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Is Robert Adams the finest writer on photography?

Beauty in Photography, Robert Adams, Aperture

The measure of a great essay is that after one reads it, there is simply nothing more to say.

That is my reaction to Robert Adams’ Beauty in Photography. I have read it and re-read it. I want to comment on it, but frankly, I find it difficult to say anything that would not simply show how inferior my own intellect and understanding of photography is in comparison to his.

Adams worked as a college English teacher before becoming a photographer and it shows. I am hard-pressed to think of any photographer who writes more beautifully than he does. The writings of Stephen Shore and John Szarkowski  have a wonderful economy. In brief books using simple language they say more about photography than volumes that are many times longer and far more dense.But, if I want to experience writing that comes closest to the same joy I have when looking at and trying to make photographs, I have yet to find anyone I prefer over Robert Adams.

I own three books of his essays, Beauty in Photography, Why People Photograph and Art Can Help, as well as two books of his photographs, Prairie and Along Some Rivers. Prairie was first published in 1978 by the Denver Art Museum and was republished in 2011.

Beauty is something that seemed to fall out of favor in photography during much of the past half century. Largely abandoned by the “serious” art world, it has sometimes seemed as though the only persons attempting to capture beauty in their images were the mass of photographers content to endlessly retrace the well-traveled aesthetic path blazed by Ansel Adams in the 1930s.

Now, there is nothing wrong with Ansel Adams’ aesthetic and I wish I could only be so lucky as to have his gifts.(Although I admit that if given the choice, I’d choose Edward Weston over Adams in a nanosecond.) I will also admit that if I possess any vision whatsoever, it is firmly grounded in the aesthetics of “straight” photography.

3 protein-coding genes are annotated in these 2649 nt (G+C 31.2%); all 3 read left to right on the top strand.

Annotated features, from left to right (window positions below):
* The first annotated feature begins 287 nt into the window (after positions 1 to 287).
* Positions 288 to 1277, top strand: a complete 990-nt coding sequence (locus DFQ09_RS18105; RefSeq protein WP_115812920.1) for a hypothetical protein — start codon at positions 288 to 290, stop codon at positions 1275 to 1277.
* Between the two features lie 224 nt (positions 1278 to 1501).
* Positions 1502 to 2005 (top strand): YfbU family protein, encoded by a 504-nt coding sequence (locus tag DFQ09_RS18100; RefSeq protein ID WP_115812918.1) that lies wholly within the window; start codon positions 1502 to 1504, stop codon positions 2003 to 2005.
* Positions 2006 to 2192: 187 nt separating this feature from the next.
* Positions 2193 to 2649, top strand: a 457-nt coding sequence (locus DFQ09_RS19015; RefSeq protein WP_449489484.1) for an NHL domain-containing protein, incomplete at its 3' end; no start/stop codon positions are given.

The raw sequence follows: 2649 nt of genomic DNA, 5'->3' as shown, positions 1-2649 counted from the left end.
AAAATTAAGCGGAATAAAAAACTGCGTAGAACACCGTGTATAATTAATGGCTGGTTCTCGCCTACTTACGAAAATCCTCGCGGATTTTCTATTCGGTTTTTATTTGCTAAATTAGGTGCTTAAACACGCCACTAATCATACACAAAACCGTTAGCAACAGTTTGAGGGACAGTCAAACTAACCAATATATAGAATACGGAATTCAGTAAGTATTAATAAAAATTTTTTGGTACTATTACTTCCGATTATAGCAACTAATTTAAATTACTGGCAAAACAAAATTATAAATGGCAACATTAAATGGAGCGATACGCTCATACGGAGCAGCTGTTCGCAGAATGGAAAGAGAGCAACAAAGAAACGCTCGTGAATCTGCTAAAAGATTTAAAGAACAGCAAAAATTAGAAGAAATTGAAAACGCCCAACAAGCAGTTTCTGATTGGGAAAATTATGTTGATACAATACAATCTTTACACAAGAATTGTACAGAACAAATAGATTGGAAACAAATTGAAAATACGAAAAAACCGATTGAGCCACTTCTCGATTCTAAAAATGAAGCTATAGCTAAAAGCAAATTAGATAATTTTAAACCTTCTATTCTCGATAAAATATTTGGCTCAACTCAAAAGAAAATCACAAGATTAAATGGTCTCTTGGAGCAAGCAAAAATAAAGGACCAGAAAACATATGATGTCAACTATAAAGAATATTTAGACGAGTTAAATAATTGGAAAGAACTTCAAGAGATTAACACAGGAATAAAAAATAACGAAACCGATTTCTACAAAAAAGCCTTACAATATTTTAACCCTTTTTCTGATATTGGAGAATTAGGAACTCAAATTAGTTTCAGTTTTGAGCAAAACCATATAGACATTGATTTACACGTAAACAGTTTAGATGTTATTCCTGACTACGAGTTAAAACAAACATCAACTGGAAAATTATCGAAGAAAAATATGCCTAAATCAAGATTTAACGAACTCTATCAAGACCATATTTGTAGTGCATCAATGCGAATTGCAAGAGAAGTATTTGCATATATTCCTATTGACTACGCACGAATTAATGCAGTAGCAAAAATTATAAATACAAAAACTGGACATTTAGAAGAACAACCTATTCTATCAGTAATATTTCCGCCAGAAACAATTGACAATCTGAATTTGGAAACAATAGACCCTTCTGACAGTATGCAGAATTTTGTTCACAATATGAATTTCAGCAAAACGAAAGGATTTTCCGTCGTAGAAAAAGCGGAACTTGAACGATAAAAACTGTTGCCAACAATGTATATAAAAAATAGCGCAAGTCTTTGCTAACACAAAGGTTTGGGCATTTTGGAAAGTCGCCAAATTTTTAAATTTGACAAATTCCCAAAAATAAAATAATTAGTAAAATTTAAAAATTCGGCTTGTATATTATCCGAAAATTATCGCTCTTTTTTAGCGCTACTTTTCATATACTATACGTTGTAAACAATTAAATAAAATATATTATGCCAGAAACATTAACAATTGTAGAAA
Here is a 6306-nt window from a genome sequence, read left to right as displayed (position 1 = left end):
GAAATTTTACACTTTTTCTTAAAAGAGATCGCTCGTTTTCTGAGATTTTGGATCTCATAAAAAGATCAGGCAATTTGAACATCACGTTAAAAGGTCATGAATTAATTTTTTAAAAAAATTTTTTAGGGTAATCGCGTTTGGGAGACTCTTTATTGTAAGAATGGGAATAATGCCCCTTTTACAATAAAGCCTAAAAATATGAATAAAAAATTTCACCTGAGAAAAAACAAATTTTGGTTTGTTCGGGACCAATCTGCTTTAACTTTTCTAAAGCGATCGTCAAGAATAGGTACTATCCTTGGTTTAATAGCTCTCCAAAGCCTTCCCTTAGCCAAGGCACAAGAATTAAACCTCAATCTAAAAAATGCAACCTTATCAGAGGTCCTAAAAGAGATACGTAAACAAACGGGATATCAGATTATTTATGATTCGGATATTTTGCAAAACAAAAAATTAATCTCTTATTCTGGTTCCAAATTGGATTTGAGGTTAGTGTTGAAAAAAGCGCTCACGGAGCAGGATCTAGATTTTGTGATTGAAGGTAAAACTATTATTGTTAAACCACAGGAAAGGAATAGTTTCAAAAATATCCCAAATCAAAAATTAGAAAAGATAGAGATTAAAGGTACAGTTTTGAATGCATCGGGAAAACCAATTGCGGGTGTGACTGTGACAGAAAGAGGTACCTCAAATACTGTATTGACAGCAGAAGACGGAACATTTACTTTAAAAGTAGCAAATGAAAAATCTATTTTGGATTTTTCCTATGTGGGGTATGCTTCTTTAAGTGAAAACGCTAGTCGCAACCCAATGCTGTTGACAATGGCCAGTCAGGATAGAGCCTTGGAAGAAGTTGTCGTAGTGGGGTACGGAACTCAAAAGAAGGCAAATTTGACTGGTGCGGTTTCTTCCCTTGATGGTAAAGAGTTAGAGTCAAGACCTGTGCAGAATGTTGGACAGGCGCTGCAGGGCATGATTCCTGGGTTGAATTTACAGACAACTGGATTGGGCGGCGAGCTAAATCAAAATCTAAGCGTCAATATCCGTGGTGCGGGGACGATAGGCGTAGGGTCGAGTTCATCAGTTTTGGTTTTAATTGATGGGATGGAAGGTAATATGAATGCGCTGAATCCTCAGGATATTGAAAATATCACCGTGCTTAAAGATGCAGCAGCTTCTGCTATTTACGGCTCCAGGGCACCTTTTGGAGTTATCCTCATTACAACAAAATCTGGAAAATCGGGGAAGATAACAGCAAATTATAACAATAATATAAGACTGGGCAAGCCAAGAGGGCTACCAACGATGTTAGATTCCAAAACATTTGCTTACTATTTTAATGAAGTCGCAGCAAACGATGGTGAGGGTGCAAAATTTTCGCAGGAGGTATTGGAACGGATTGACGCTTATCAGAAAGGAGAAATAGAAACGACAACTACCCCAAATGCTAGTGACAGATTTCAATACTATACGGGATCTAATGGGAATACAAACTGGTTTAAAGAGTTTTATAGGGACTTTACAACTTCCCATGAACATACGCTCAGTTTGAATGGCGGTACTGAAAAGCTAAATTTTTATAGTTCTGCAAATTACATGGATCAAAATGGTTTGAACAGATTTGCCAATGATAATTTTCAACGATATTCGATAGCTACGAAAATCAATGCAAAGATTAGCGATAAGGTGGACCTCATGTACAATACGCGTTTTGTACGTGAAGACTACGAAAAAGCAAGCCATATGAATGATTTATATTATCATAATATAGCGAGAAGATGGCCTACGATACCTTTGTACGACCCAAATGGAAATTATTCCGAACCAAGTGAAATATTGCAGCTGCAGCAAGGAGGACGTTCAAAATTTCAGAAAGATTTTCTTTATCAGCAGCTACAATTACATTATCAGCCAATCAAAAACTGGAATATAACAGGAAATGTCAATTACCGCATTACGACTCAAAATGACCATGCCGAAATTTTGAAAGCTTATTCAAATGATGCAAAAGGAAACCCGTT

But this is not a commentary on Ansel Adams, but rather on Robert Adams and his writing.

The point really, and I will try to get to that point, is the Adams artfully distills a perspective that I think is central to any appreciation of photography and which, despite many attempts to run away from it over recent decades, remains an essential truth that must be embraced. If I understand Adams correctly, he believes that beauty is an essential component of great photographs. But, that beauty is not synonymous with “pretty” pictures and “pretty” subjects.

I am pretty confident that Adams probably finds the current popular fascination with overwrought photoshopped images in which sunsets are always brilliantly magenta, grass is always emerald and skies always deep blue far from his ideas of what constitutes beauty in photography.

Adams seeks a deeper, more nuanced beauty that encapsulates the complexity of life. I quote Adams, who quotes William Carlos Williams who said that “poets write for a single reason – to give witness to splendor.”

Let me add this, I think there are contemporary photographers today who are returning to the notion of beauty, although certainly not always in a conventional manner. Ryan McGinley, Rineke Dijkstra and Andreas Gursky are a few that come to mind.

The beauty that Adams champions is not always an easy one to appreciate. The examples of his own work that I have seen are beautiful, but seldom in a conventional manner.  As one of the “New Topographics” photographers in the 1970s, Adams documented the tract homes and housing developments of the period. His book “Prairie” offers images that are often beautiful in only a slightly more conventional manner.

In the end, I think it comes down to this: “beauty” is really about our journey through time and the world; photography, which cannot create anything without the natural world (or at least in most cases it cannot create anything very well without the natural world) must reconcile itself with that and the struggle, joy and beauty of photography most often comes from photographers who understand their reliance on the outside world and successfully use that for their own purposes.

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